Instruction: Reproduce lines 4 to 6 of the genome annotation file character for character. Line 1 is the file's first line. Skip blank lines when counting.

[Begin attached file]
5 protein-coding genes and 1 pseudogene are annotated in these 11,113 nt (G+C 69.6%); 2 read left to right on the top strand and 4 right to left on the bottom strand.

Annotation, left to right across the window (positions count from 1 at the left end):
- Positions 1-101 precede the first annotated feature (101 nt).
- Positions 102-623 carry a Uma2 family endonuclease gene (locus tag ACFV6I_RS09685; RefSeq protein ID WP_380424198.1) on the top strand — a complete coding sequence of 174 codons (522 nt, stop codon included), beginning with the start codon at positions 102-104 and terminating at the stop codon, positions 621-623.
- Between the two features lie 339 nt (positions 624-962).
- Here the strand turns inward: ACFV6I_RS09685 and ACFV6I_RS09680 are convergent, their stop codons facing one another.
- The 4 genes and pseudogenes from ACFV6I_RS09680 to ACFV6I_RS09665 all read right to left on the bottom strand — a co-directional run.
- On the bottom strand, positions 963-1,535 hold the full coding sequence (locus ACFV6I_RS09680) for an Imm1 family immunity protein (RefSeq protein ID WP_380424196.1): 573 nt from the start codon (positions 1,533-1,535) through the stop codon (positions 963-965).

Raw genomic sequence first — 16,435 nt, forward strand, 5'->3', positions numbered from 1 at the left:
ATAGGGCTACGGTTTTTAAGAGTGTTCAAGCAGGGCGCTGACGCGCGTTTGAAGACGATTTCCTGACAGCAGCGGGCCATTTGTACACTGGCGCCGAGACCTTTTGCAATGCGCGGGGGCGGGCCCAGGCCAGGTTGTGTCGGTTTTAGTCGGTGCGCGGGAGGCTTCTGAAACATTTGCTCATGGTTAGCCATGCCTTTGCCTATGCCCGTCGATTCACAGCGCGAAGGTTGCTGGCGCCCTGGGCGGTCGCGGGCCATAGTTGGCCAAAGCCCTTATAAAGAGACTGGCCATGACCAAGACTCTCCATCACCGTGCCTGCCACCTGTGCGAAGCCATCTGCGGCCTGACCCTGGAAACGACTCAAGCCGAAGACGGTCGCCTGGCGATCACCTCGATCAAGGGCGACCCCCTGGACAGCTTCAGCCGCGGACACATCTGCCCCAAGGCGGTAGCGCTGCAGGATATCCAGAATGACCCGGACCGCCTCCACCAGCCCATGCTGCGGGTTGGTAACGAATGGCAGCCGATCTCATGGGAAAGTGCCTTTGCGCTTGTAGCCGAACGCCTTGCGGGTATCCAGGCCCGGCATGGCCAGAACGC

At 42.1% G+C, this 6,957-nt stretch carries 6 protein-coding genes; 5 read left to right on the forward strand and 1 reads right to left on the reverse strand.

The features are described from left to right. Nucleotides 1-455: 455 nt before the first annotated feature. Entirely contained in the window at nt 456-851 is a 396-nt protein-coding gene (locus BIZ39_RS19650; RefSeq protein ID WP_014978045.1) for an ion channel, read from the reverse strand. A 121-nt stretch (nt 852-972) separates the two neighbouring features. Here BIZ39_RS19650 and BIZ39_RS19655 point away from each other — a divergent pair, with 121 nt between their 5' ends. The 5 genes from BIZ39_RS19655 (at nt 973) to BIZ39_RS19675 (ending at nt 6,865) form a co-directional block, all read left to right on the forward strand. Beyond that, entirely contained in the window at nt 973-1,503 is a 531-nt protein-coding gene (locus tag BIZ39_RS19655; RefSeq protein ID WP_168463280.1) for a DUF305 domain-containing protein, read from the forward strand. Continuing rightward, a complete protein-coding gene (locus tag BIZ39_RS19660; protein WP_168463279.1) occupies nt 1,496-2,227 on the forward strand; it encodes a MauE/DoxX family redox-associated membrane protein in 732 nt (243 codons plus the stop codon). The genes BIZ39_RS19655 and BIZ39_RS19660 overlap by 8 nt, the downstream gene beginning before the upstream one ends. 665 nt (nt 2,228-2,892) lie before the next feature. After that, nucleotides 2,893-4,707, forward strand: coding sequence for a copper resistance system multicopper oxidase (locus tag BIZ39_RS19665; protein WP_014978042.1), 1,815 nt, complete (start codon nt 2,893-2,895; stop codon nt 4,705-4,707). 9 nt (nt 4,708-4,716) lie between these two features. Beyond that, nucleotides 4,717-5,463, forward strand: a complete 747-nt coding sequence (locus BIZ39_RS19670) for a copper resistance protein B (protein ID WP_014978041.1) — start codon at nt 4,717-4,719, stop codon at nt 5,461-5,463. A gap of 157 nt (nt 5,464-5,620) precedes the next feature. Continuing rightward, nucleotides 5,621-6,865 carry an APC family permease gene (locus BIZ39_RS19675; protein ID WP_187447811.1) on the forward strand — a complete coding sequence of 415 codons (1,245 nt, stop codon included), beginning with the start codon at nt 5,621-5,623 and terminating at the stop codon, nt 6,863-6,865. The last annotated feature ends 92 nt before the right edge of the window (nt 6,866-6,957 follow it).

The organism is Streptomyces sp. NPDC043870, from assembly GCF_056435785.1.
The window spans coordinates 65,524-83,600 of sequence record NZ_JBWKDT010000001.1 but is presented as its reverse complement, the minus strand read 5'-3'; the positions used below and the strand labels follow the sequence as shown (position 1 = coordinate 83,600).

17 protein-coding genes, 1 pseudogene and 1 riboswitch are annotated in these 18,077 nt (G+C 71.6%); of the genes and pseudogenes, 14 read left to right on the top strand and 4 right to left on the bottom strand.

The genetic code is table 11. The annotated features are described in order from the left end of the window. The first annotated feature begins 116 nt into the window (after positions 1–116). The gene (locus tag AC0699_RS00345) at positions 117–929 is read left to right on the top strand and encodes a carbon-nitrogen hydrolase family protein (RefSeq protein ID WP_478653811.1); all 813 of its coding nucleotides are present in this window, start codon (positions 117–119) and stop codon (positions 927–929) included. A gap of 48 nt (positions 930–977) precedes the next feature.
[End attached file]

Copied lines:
- Positions 102-623 carry a Uma2 family endonuclease gene (locus tag ACFV6I_RS09685; RefSeq protein ID WP_380424198.1) on the top strand — a complete coding sequence of 174 codons (522 nt, stop codon included), beginning with the start codon at positions 102-104 and terminating at the stop codon, positions 621-623.
- Between the two features lie 339 nt (positions 624-962).
- Here the strand turns inward: ACFV6I_RS09685 and ACFV6I_RS09680 are convergent, their stop codons facing one another.